When you refresh the page, the previous java process will stop and a new one will start. Depending on their browser settings, they may or may not cache the old version of the applet, meaning they wouldn't get the new one. In order to avoid this, you can do just what you asked - rename each successive update.
The Java process does not stop when you refresh a page. If you close the tab, it will take a couple minutes until the Java process closes.
I never knew about the 'X' function in the console so Riven's suggestion is the best.

Offline MonsterOfCookie

Junior Member


Medals: 2


Gar


« Reply #6 - Posted 2011-03-08 20:14:29 »

From a development perspective yes Rivens way is perfectly useful. But I am thinking along the lines of a live environment, I really don't want my players to have to open up the Java console every time I deploy.

Offline Eli Delventhal

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Medals: 42
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« Reply #7 - Posted 2011-03-08 20:18:46 »

The process stops for me unless the applet is doing something stupid. Even if it sometimes takes a second or two, I think you can consider this working for your purposes.

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Online Riven
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« Reply #8 - Posted 2011-03-08 21:33:22 »

The process stops for me unless the applet is doing something stupid. Even if it sometimes takes a second or two, I think you can consider this working for your purposes.
As been said: it is normal behaviour for the JRE to linger around for minutes, even if the applets do a clean shutdown. Reloading an applet is horrible as you load it in the same classloader and all static fields will still be there. You really must ensure your applet is running isolated, for example by adding random/timestamp parameters to your jars: stuff.jar?rndm=.... (generate this either clientside or serverside).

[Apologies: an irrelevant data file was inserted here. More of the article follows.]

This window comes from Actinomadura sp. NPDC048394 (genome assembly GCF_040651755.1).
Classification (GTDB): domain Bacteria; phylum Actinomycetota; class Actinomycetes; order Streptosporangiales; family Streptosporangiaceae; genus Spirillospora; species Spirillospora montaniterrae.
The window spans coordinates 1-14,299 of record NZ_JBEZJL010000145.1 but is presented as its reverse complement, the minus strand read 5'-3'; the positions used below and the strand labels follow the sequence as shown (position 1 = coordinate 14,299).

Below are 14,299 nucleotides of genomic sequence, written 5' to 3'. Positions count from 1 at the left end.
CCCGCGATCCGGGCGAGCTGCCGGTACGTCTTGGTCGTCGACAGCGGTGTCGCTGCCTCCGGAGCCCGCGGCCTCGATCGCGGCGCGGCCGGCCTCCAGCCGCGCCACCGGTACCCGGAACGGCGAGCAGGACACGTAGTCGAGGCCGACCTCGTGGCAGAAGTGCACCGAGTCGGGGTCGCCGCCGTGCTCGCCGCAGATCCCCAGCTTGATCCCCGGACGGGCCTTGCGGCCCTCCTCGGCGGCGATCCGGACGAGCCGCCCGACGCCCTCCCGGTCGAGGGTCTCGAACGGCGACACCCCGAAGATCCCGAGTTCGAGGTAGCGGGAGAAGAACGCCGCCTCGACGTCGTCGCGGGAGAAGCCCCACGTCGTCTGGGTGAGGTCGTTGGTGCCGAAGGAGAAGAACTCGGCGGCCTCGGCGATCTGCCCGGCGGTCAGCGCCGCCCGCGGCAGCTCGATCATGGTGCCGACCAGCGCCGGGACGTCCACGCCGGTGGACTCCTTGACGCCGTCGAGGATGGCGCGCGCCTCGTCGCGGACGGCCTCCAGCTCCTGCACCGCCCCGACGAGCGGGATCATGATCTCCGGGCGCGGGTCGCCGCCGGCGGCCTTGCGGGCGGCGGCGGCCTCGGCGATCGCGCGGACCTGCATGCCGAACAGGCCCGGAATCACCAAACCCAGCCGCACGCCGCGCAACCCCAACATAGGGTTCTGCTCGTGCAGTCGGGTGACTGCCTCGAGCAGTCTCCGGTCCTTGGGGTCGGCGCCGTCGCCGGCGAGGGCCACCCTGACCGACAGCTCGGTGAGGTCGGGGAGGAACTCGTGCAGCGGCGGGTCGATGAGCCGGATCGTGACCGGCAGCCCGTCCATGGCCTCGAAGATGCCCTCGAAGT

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Offline ddyer

Junior Member


Medals: 2



« Reply #9 - Posted 2011-03-09 03:36:18 »

the best procedure is to upload a completely new java hierarchy, then change the HTML
page that loads it to point to the new jar file.  Browser caching is a real problem.  You
cannot depend on the old applet becoming extinct in any particular timeframe.
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Offline ra4king

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« Reply #10 - Posted 2011-03-09 03:48:24 »

the best procedure is to upload a completely new java hierarchy, then change the HTML
page that loads it to point to the new jar file.  Browser caching is a real problem.  You
cannot depend on the old applet becoming extinct in any particular timeframe.
New Java hierarchy?
All you need is a different jar file name.

Offline ddyer

Junior Member


Medals: 2



« Reply #11 - Posted 2011-03-09 06:05:02 »

the best procedure is to upload a completely new java hierarchy, then change the HTML
page that loads it to point to the new jar file.  Browser caching is a real problem.  You
cannot depend on the old applet becoming extinct in any particular timeframe.
New Java hierarchy?
All you need is a different jar file name.
Sure, if your whole applet is in one jar.  Boardspace has about 40.
Offline ra4king